Bergen is Norway’s second-largest city, surrounded by seven hills and an equal number of fjords. It’s a charming little city, with its Vagen harbor as the centerpiece.
This is a much more traditional city than the capital, with hundreds of timber-clad houses populating the hillsides, and cable cars shuttling people to and fro, while also offering stunning views.
When you add to that the mix of great museums, welcoming locals and a dynamic cultural life, it’s easy to understand why Bergen is as popular as it is with tourists. And it is rather popular, during the summer season it can actually get a bit overwhelmed by tourists, so if you plan on visiting during that high point, make sure to book your accommodations well ahead of time.
The Hanseatic Museum is quite an interesting place to visit, because it offers a terrific window into the period in which the Hanseatic League was a major player in the world. The museum itself is housed in a rough-timber building from 1704 and it’s a great because it shows the contrast between the very austere living and working conditions of Hanseatic sailors and the like, and those of management, which were considerably less so.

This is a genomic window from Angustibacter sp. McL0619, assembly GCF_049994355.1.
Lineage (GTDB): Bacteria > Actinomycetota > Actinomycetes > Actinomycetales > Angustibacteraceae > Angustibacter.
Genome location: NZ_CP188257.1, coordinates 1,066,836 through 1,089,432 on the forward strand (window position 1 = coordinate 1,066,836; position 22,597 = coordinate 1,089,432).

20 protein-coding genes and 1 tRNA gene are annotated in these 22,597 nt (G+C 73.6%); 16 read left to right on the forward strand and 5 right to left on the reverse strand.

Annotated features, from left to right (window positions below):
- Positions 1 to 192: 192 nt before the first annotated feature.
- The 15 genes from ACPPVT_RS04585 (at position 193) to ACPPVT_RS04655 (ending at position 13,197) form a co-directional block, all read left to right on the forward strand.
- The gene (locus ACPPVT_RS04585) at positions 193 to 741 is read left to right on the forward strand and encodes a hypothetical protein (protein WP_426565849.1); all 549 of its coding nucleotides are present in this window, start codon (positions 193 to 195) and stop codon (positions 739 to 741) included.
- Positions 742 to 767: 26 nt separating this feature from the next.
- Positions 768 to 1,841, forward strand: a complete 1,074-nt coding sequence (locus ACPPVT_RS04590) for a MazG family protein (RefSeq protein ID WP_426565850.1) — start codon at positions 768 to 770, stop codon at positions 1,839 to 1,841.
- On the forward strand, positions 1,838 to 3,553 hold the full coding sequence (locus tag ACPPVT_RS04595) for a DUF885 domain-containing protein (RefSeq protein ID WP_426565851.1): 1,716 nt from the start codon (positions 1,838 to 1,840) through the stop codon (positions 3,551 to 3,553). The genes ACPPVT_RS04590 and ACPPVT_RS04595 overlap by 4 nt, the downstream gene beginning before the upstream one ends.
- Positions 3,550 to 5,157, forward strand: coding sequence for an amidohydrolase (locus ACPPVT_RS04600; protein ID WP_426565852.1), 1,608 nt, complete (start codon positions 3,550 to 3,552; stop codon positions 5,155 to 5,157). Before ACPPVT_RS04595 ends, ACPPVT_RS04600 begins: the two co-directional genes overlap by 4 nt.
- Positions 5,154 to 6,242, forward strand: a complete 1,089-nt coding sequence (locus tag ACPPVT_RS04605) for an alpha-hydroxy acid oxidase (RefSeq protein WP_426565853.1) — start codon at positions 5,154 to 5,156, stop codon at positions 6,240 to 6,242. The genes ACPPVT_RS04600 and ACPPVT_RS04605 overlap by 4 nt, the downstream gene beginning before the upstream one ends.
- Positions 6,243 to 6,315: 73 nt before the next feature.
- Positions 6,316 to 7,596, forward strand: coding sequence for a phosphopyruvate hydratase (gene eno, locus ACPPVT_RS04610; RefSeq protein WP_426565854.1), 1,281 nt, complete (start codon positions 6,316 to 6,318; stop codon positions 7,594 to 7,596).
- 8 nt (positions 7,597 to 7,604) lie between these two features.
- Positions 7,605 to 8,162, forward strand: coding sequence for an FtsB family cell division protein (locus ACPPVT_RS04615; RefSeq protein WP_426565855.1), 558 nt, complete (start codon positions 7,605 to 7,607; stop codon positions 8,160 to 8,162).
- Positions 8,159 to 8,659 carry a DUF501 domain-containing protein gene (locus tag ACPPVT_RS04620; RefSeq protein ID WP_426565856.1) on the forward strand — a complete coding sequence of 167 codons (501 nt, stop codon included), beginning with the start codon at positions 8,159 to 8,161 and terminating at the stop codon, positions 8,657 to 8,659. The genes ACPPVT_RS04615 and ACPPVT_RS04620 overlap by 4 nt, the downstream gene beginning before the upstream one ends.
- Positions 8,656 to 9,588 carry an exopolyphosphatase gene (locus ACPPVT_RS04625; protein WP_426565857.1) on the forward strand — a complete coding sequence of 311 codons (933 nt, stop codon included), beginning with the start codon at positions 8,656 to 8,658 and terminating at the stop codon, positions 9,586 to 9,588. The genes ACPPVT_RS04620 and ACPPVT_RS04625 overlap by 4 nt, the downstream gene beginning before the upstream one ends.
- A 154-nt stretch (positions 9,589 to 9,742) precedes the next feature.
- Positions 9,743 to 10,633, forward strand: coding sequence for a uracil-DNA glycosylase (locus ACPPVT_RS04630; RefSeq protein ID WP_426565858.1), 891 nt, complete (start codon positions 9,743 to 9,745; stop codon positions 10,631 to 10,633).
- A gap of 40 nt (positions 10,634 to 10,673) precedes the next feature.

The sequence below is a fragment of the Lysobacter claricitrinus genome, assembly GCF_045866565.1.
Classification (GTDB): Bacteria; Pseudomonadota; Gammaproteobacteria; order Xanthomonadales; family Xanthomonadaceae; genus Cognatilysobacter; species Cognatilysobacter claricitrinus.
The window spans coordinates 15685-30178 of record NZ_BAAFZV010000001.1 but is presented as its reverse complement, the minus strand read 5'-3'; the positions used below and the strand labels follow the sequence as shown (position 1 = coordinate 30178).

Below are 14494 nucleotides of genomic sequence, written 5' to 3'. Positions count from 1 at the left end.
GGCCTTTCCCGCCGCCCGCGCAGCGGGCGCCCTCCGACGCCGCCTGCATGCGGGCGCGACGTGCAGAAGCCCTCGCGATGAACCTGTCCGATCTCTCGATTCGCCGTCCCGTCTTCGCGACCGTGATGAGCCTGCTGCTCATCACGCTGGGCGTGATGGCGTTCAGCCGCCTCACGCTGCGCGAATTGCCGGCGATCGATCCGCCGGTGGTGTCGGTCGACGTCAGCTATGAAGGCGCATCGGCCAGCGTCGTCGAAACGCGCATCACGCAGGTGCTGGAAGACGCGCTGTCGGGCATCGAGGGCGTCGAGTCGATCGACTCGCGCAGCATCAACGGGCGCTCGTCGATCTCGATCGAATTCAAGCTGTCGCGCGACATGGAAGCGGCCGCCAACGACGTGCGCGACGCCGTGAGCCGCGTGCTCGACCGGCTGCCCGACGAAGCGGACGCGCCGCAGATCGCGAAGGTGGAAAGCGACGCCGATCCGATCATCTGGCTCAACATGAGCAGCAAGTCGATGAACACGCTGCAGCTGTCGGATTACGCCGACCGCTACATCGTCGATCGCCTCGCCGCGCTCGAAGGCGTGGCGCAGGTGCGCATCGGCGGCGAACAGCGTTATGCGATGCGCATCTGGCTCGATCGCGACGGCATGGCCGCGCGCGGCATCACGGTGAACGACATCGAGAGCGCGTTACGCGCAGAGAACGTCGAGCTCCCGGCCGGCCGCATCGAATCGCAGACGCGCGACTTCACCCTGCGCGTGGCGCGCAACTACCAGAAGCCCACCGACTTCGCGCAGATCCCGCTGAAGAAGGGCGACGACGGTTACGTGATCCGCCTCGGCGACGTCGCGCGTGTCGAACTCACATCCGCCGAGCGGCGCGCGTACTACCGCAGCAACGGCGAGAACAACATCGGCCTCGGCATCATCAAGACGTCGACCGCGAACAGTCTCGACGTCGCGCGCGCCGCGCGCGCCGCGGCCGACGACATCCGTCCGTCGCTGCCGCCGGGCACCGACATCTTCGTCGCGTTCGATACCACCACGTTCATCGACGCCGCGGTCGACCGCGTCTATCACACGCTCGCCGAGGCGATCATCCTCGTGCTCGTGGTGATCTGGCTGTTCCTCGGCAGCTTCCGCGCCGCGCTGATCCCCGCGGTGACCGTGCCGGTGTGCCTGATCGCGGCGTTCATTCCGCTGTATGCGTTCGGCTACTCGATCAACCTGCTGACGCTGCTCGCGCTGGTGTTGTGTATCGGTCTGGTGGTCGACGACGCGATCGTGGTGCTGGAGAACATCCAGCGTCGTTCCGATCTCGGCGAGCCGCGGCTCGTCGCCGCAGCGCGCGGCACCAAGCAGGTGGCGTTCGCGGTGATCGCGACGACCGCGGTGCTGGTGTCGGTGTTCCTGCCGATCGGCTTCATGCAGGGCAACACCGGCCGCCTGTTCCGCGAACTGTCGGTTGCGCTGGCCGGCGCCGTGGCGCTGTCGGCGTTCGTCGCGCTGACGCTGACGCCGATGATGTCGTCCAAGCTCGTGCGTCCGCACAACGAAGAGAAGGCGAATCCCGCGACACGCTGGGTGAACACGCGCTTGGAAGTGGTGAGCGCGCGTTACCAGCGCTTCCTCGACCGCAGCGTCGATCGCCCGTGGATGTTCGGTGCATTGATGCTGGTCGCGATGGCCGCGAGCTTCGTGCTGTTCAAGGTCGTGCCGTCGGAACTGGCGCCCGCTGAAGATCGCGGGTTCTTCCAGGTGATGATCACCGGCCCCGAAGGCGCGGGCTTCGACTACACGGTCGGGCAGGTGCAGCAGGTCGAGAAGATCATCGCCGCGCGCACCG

Those who are fans of steam-powered locomotives will love a trip to the Railway Museum, and on Sundays you can take a tour with an actual steam strain between Garnes and Midtun.
The Bryggens Museum is quite a unique attraction as well, this archaeological museum was built on what is thought to be the first settlement in Bergen, and an 800-year-old foundation was incorporated into the museum’s exhibits. The museum features a varied collection of medieval tools, pottery, skulls and runes.
The city has a plethora of manors that you can visit but we’ll only mention the Damsgard Manor, built in 1770, it is considered by many to be one of the finest examples of 18th century rococo timber architecture.